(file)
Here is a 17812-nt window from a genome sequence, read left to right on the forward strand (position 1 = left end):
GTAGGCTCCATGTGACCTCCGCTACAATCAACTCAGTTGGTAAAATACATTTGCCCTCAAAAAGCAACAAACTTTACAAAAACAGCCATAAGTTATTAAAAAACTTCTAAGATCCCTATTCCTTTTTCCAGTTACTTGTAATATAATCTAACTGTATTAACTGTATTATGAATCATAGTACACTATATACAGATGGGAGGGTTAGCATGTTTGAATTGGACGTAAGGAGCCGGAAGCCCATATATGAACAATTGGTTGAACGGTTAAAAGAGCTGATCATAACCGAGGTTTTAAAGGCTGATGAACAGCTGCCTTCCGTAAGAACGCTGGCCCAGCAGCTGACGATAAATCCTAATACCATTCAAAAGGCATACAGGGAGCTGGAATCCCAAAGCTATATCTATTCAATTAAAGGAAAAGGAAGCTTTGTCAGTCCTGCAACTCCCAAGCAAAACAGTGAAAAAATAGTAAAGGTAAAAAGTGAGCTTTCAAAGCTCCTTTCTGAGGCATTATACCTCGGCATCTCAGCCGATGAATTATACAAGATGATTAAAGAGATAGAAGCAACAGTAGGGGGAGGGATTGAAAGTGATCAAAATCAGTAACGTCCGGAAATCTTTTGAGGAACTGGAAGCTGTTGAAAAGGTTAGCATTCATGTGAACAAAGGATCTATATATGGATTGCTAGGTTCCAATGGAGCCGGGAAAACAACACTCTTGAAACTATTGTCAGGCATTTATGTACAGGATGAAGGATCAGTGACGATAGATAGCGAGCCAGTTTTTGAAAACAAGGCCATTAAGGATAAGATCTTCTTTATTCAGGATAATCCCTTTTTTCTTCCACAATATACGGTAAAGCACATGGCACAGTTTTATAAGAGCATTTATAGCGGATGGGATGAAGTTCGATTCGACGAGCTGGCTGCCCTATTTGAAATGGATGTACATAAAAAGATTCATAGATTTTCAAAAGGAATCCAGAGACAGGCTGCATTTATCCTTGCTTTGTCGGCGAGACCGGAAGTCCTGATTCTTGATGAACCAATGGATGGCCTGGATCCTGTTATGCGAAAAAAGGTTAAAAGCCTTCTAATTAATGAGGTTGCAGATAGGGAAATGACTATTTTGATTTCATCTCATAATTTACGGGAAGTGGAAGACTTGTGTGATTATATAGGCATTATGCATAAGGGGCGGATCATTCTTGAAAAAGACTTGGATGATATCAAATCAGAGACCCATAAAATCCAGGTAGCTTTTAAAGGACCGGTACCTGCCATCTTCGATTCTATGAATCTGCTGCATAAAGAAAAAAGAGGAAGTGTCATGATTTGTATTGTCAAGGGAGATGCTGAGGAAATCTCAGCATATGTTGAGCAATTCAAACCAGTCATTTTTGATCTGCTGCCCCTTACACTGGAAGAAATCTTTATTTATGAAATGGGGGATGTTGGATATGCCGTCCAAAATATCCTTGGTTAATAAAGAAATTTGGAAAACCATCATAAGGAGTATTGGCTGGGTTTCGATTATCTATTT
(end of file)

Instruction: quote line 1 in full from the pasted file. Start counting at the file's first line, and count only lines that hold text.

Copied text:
Here is a 17812-nt window from a genome sequence, read left to right on the forward strand (position 1 = left end):